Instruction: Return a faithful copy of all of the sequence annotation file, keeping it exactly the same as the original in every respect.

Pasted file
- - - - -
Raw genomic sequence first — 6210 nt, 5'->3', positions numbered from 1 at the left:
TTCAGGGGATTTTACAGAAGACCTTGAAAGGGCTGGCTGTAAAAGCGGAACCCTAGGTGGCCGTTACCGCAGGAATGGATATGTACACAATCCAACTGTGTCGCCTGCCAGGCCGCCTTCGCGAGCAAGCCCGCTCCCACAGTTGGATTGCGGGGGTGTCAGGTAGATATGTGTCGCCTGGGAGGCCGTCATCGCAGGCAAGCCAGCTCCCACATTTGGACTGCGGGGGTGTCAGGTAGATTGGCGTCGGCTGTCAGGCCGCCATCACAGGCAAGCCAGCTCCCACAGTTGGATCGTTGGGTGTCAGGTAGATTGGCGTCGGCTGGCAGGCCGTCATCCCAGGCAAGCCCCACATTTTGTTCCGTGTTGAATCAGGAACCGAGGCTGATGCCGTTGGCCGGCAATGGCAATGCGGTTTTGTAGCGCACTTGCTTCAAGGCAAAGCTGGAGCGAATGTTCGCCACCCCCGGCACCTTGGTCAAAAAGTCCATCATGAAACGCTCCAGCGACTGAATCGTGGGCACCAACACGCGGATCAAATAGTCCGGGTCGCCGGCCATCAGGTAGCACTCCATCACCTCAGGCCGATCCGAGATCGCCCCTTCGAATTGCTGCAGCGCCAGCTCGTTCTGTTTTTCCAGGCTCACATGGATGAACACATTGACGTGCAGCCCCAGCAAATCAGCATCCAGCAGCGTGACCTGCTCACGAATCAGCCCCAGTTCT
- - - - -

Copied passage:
Raw genomic sequence first — 6210 nt, 5'->3', positions numbered from 1 at the left:
TTCAGGGGATTTTACAGAAGACCTTGAAAGGGCTGGCTGTAAAAGCGGAACCCTAGGTGGCCGTTACCGCAGGAATGGATATGTACACAATCCAACTGTGTCGCCTGCCAGGCCGCCTTCGCGAGCAAGCCCGCTCCCACAGTTGGATTGCGGGGGTGTCAGGTAGATATGTGTCGCCTGGGAGGCCGTCATCGCAGGCAAGCCAGCTCCCACATTTGGACTGCGGGGGTGTCAGGTAGATTGGCGTCGGCTGTCAGGCCGCCATCACAGGCAAGCCAGCTCCCACAGTTGGATCGTTGGGTGTCAGGTAGATTGGCGTCGGCTGGCAGGCCGTCATCCCAGGCAAGCCCCACATTTTGTTCCGTGTTGAATCAGGAACCGAGGCTGATGCCGTTGGCCGGCAATGGCAATGCGGTTTTGTAGCGCACTTGCTTCAAGGCAAAGCTGGAGCGAATGTTCGCCACCCCCGGCACCTTGGTCAAAAAGTCCATCATGAAACGCTCCAGCGACTGAATCGTGGGCACCAACACGCGGATCAAATAGTCCGGGTCGCCGGCCATCAGGTAGCACTCCATCACCTCAGGCCGATCCGAGATCGCCCCTTCGAATTGCTGCAGCGCCAGCTCGTTCTGTTTTTCCAGGCTCACATGGATGAACACATTGACGTGCAGCCCCAGCAAATCAGCATCCAGCAGCGTGACCTGCTCACGAATCAGCCCCAGTTCT